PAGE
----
John Ralston Saul: sympathy for aboriginal issues is not enough
Michael Shulman, CTVNews.ca
Published Wednesday, November 12, 2014 6:57PM EST
Last Updated Wednesday, November 12, 2014 8:05PM EST
Two years ago, the Idle No More movement swept across the country, inspiring Aboriginal Peoples to protest an array of social, political, environmental and economic issues.
As Canadian intellectual and novelist John Ralston Saul watched, he too was inspired and the result was his latest book “The Comeback.” The book tackles the historical mistreatment of Aboriginal Peoples in Canada and explores how they have mobilized into a position of greater empowerment.
Saul told CTV News Channel in an interview on Wednesday that aboriginal issues are the "most important" and "unresolved" in the Canada.
After Idle No More, Saul says Canadians wanted change, but they didn't know how to achieve it and the issue has taken a back seat.
"People have fallen back on feeling guilty, feeling sympathy, but it doesn't lead anywhere," he said.
"Sympathy is not the answer."
One of the central themes of “The Comeback” is treaties, and Saul wants to remind Canadians that the bargain between the Canadian government and aboriginals hasn't been honoured. He says the governments of Canada, on various levels, have mistreated aboriginals more than any other group.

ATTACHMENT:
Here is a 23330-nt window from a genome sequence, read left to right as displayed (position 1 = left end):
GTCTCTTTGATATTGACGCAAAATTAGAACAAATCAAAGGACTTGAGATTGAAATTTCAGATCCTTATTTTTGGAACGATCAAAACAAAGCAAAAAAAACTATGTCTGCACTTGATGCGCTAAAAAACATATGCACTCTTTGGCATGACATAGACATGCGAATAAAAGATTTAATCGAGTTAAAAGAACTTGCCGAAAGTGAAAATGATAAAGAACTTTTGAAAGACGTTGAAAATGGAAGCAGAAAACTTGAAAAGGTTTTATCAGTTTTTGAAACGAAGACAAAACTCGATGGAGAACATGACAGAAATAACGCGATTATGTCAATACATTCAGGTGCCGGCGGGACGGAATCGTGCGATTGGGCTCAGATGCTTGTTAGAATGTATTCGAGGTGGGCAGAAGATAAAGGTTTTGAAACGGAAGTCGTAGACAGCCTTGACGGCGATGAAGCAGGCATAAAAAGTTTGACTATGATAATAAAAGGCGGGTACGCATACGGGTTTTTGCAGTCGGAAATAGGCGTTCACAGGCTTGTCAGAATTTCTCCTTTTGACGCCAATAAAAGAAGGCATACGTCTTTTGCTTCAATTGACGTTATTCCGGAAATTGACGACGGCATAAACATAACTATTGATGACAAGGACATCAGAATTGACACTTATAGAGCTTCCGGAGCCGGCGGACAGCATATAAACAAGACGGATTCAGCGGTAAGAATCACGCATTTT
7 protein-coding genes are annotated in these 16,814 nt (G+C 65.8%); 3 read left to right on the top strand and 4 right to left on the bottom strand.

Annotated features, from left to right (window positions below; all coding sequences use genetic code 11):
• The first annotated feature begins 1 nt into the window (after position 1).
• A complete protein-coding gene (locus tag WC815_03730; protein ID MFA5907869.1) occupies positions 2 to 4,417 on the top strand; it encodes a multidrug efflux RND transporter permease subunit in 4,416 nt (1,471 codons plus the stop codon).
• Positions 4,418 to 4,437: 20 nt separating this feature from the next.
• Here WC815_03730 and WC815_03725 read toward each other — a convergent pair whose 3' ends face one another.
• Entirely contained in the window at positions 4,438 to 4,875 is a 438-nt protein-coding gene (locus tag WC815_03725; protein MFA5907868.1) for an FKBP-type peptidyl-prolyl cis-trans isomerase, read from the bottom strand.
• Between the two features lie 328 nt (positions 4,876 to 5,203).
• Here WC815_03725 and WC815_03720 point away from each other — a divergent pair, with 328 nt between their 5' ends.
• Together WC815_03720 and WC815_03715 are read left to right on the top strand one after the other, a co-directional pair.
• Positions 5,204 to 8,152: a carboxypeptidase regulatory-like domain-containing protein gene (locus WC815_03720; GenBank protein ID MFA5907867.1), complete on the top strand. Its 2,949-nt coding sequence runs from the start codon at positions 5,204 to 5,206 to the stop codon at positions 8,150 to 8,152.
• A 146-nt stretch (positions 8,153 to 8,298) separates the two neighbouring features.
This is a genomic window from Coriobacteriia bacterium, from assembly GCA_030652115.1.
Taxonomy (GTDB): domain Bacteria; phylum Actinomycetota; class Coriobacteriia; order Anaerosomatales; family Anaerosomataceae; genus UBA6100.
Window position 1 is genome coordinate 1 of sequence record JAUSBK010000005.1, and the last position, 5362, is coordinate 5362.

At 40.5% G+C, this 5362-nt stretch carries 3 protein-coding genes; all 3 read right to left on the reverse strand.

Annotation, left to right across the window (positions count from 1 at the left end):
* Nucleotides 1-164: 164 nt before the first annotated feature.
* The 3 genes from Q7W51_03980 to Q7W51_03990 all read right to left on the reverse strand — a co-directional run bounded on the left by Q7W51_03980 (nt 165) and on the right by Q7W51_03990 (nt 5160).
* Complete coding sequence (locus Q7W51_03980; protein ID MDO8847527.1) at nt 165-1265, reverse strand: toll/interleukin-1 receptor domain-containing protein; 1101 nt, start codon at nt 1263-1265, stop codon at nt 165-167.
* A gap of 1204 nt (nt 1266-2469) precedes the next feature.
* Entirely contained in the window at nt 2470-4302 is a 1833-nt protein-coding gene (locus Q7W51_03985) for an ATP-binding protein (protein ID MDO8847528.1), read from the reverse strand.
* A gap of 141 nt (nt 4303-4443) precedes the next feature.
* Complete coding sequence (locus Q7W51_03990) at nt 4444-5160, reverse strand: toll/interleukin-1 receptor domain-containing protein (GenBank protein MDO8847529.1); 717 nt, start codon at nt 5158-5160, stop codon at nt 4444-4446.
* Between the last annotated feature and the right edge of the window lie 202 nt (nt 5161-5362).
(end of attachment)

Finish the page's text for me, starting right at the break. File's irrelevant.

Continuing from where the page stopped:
"I think as a writer I can speak to other Canadians and say, 'listen, we signed those treaties and we are not respecting them, '" he said. "We are using every method we can with the lawyers from (the) Justice (Department) to shut them down, to minimize them and to not fulfill … the original bargain."
"It is not only not to our credit, it not good for the country (and) it doesn't do us any good in the long run."
Saul says Canadians must decide whether they will take a stand, but, regardless, there will be a "comeback" by Aboriginal Peoples into positions of power, influence and leadership. He cited the rise in the number of Aboriginals attending university as an indicator of this growing power. Saul says the number has spiked from just 65 in the 1960s to over 30,000.
"This is going to happen whether our governments want it, or not," he said. "The question is whether citizens are going to use our responsibility to say we feel this is the most important issue of the day — don’t distract us."